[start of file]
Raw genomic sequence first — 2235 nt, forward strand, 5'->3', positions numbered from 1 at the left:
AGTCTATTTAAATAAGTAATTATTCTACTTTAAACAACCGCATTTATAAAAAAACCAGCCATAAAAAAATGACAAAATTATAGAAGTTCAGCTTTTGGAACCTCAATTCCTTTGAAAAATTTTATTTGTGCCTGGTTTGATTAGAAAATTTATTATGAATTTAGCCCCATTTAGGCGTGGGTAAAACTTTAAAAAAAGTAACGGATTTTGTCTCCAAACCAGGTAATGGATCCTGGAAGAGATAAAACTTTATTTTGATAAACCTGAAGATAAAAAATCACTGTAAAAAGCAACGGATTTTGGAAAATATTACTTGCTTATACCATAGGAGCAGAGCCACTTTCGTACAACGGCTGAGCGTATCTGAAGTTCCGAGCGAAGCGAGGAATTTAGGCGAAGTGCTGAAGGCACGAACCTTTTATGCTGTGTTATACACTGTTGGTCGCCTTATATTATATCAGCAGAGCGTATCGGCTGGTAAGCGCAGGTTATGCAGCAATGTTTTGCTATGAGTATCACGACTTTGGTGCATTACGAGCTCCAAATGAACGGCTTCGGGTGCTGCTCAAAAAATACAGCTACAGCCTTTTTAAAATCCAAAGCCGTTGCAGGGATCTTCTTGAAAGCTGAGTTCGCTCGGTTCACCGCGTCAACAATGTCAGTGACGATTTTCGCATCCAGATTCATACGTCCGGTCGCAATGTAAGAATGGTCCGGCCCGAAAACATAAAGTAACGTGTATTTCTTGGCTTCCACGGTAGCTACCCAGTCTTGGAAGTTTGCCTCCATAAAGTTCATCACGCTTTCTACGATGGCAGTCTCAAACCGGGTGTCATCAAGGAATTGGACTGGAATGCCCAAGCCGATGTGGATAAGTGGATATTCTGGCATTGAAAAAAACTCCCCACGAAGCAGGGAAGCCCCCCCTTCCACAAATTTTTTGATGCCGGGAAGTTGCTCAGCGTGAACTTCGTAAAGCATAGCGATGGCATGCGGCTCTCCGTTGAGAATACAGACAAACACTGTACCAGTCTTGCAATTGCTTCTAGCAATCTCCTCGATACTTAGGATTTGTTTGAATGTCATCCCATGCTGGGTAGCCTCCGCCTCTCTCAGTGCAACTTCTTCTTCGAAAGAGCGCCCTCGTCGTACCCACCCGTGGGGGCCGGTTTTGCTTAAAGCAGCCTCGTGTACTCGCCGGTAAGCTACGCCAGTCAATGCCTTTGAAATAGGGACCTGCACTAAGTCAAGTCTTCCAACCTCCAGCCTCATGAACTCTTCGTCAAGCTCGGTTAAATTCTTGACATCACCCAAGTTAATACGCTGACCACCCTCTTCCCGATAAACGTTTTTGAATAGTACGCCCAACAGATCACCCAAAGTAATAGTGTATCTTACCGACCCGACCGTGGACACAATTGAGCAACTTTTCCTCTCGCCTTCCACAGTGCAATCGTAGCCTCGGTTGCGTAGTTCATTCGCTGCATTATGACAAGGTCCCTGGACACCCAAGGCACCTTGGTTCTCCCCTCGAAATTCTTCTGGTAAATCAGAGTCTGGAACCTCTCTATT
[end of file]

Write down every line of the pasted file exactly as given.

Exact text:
Raw genomic sequence first — 2235 nt, forward strand, 5'->3', positions numbered from 1 at the left:
AGTCTATTTAAATAAGTAATTATTCTACTTTAAACAACCGCATTTATAAAAAAACCAGCCATAAAAAAATGACAAAATTATAGAAGTTCAGCTTTTGGAACCTCAATTCCTTTGAAAAATTTTATTTGTGCCTGGTTTGATTAGAAAATTTATTATGAATTTAGCCCCATTTAGGCGTGGGTAAAACTTTAAAAAAAGTAACGGATTTTGTCTCCAAACCAGGTAATGGATCCTGGAAGAGATAAAACTTTATTTTGATAAACCTGAAGATAAAAAATCACTGTAAAAAGCAACGGATTTTGGAAAATATTACTTGCTTATACCATAGGAGCAGAGCCACTTTCGTACAACGGCTGAGCGTATCTGAAGTTCCGAGCGAAGCGAGGAATTTAGGCGAAGTGCTGAAGGCACGAACCTTTTATGCTGTGTTATACACTGTTGGTCGCCTTATATTATATCAGCAGAGCGTATCGGCTGGTAAGCGCAGGTTATGCAGCAATGTTTTGCTATGAGTATCACGACTTTGGTGCATTACGAGCTCCAAATGAACGGCTTCGGGTGCTGCTCAAAAAATACAGCTACAGCCTTTTTAAAATCCAAAGCCGTTGCAGGGATCTTCTTGAAAGCTGAGTTCGCTCGGTTCACCGCGTCAACAATGTCAGTGACGATTTTCGCATCCAGATTCATACGTCCGGTCGCAATGTAAGAATGGTCCGGCCCGAAAACATAAAGTAACGTGTATTTCTTGGCTTCCACGGTAGCTACCCAGTCTTGGAAGTTTGCCTCCATAAAGTTCATCACGCTTTCTACGATGGCAGTCTCAAACCGGGTGTCATCAAGGAATTGGACTGGAATGCCCAAGCCGATGTGGATAAGTGGATATTCTGGCATTGAAAAAAACTCCCCACGAAGCAGGGAAGCCCCCCCTTCCACAAATTTTTTGATGCCGGGAAGTTGCTCAGCGTGAACTTCGTAAAGCATAGCGATGGCATGCGGCTCTCCGTTGAGAATACAGACAAACACTGTACCAGTCTTGCAATTGCTTCTAGCAATCTCCTCGATACTTAGGATTTGTTTGAATGTCATCCCATGCTGGGTAGCCTCCGCCTCTCTCAGTGCAACTTCTTCTTCGAAAGAGCGCCCTCGTCGTACCCACCCGTGGGGGCCGGTTTTGCTTAAAGCAGCCTCGTGTACTCGCCGGTAAGCTACGCCAGTCAATGCCTTTGAAATAGGGACCTGCACTAAGTCAAGTCTTCCAACCTCCAGCCTCATGAACTCTTCGTCAAGCTCGGTTAAATTCTTGACATCACCCAAGTTAATACGCTGACCACCCTCTTCCCGATAAACGTTTTTGAATAGTACGCCCAACAGATCACCCAAAGTAATAGTGTATCTTACCGACCCGACCGTGGACACAATTGAGCAACTTTTCCTCTCGCCTTCCACAGTGCAATCGTAGCCTCGGTTGCGTAGTTCATTCGCTGCATTATGACAAGGTCCCTGGACACCCAAGGCACCTTGGTTCTCCCCTCGAAATTCTTCTGGTAAATCAGAGTCTGGAACCTCTCTATT